Reuters is reporting that western diplomats say the UN Security Council will vote on November 11th on the Palestinian bid for statehood. Tantalizingly, it says the vote is very close:
Diplomats currently expect eight council members to back the Palestinians and six to vote against or abstain. There is uncertainty over Bosnia, the three members of whose collective presidency — Muslim, Serb and Croat — disagree over which way to vote, diplomats say.
It will be terribly symbolic that the vote for statehood may be decided by a nation that was itself riven by inter-ethnic hatred and bloodshed: Bosnia. The fact that it cannot agree on how to vote is indicative of the ongoing trauma that such strife can generate. One wonders what sort of bribe Bibi can offer Bosnia in return for a No vote as he’s done with several other voting countries.
The recent Shalit prisoner exchange allowed the Netanyahu government and Hamas to distract the world’s attention from this Palestinian statehood bid. But invariably, attention will be drawn back as the date approaches for the vote. The U.S. will, of course, veto if the PA gets the nine votes necessary to approve the measure. The veto is an obedience school prize offered by the U.S. for the far-right Netanyahu government, which opposes statehood despite the fact that its leader made a half-hearted speech several years ago endorsing the two state solution.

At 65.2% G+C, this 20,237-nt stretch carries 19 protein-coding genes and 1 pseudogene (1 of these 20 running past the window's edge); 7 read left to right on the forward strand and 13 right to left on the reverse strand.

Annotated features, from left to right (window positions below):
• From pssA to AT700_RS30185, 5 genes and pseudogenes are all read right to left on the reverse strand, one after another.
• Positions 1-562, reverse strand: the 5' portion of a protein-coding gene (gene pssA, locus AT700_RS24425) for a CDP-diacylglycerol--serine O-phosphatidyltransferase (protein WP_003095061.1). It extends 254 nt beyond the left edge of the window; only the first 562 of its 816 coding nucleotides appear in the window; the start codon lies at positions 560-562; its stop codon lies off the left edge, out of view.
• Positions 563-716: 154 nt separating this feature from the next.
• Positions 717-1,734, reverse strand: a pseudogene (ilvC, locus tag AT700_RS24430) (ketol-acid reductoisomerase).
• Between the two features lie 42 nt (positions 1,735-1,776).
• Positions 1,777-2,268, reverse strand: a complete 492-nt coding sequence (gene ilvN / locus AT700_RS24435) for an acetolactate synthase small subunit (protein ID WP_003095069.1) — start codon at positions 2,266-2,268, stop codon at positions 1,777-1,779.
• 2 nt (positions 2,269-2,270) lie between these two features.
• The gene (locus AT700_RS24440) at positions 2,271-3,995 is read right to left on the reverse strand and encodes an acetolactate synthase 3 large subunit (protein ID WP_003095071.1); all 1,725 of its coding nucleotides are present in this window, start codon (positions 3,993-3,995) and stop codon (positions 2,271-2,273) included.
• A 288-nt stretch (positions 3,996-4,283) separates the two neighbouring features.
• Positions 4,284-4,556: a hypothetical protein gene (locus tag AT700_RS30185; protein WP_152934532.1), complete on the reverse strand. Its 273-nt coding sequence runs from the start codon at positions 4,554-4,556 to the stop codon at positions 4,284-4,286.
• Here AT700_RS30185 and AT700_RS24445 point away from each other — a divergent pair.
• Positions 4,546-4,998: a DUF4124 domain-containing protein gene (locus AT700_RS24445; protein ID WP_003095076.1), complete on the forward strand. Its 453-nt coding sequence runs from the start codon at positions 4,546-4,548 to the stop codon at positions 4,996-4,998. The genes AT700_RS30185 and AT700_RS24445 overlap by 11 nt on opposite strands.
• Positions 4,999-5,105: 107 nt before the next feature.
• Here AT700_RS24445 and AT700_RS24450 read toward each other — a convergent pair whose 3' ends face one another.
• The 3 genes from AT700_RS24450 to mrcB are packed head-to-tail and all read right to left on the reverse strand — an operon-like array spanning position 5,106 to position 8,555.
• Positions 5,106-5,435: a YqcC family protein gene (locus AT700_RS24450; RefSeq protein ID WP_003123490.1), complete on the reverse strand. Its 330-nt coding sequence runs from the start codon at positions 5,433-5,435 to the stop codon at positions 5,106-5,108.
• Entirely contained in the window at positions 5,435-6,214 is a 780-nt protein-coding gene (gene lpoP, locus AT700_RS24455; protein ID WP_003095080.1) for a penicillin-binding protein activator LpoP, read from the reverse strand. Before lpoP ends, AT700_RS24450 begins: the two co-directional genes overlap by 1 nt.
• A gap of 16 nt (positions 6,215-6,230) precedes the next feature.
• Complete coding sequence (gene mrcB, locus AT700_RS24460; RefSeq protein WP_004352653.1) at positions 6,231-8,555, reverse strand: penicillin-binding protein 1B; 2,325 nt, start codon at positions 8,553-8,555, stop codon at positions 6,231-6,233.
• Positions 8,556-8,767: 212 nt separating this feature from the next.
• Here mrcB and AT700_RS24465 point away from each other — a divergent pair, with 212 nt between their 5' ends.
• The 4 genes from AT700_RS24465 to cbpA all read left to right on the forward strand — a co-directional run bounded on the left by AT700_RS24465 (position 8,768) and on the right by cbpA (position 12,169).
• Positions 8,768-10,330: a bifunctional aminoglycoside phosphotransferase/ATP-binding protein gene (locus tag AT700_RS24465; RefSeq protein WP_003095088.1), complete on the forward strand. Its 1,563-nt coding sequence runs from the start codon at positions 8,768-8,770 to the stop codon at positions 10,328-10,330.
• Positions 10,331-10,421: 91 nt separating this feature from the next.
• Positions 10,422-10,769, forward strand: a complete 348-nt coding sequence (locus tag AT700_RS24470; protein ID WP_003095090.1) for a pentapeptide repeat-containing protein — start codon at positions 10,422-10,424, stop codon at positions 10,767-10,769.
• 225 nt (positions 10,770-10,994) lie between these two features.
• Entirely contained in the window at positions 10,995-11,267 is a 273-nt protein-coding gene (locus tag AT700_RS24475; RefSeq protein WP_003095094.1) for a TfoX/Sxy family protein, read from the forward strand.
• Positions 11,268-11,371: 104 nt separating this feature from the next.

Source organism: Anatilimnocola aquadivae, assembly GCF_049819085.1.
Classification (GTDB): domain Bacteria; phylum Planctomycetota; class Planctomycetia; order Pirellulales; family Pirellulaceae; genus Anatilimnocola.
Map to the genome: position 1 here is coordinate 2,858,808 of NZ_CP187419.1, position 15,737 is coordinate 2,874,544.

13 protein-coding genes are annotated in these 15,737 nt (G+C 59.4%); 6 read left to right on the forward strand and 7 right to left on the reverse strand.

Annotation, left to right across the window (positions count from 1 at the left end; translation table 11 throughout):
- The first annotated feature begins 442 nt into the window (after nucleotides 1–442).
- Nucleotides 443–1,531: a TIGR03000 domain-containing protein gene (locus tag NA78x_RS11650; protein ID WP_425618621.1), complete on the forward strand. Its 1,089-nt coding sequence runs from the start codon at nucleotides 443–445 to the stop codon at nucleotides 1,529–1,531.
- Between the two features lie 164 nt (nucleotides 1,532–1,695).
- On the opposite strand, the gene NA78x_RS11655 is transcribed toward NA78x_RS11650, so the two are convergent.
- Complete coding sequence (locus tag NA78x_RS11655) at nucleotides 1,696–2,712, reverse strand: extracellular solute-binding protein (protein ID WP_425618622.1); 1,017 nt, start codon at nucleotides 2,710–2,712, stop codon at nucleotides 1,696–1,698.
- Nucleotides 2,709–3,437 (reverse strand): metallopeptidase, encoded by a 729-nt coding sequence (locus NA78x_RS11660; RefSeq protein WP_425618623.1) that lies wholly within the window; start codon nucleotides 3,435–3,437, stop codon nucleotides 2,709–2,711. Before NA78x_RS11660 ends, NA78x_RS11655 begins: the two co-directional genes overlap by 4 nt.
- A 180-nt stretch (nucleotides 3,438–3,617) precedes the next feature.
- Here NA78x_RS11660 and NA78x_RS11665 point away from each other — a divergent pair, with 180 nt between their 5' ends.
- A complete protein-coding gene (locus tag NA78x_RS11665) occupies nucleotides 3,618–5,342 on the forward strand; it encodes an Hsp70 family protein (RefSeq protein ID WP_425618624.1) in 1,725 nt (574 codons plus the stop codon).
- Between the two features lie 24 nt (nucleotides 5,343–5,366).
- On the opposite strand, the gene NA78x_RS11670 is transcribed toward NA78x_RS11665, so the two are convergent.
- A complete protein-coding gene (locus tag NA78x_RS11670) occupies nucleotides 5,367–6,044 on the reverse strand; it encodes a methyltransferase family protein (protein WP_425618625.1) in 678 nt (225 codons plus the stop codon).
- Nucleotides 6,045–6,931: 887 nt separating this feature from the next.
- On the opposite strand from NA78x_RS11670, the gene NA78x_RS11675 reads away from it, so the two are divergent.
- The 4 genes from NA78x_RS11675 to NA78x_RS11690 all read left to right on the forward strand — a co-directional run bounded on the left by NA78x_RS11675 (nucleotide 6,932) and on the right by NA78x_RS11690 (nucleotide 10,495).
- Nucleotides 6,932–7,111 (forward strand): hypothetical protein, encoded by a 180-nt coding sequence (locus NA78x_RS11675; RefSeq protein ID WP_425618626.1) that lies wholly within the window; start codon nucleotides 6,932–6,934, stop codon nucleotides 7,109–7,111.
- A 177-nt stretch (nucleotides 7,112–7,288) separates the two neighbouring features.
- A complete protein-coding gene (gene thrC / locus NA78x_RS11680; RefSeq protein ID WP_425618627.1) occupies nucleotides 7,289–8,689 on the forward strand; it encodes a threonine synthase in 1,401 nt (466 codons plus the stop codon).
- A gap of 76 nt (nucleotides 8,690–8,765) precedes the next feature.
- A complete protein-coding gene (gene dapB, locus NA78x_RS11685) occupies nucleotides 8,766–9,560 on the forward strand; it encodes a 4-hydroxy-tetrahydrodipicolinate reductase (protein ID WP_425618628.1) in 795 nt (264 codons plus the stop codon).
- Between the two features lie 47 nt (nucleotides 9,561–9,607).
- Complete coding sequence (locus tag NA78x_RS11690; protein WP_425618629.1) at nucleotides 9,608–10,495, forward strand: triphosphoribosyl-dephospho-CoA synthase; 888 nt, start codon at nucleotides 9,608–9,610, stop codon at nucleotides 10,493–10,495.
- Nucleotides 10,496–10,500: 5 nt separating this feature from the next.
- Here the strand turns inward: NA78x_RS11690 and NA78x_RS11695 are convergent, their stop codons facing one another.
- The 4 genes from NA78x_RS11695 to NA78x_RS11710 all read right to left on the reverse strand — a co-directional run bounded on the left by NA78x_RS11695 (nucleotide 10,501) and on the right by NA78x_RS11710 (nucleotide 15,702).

All this will open the door for an overwhelming vote in the General Assembly in favor of statehood, or barring that, an upgraded status which will allow Palestine to make Israel’s life much more miserable by bringing complaints before the International Criminal Court. This is precisely the sort of reining-in that Israel detests, and which will likely moderate Israel’s behavior for the better, if not eventually lead to a peace agreement.
H/t Eyal Clyne, who notes there are 22 fateful days remaining in which to gain a recognition which has eluded Palestinians for 64 years. The last UN vote was also in the month of November, 1947.
This article appeared at Tikun Olam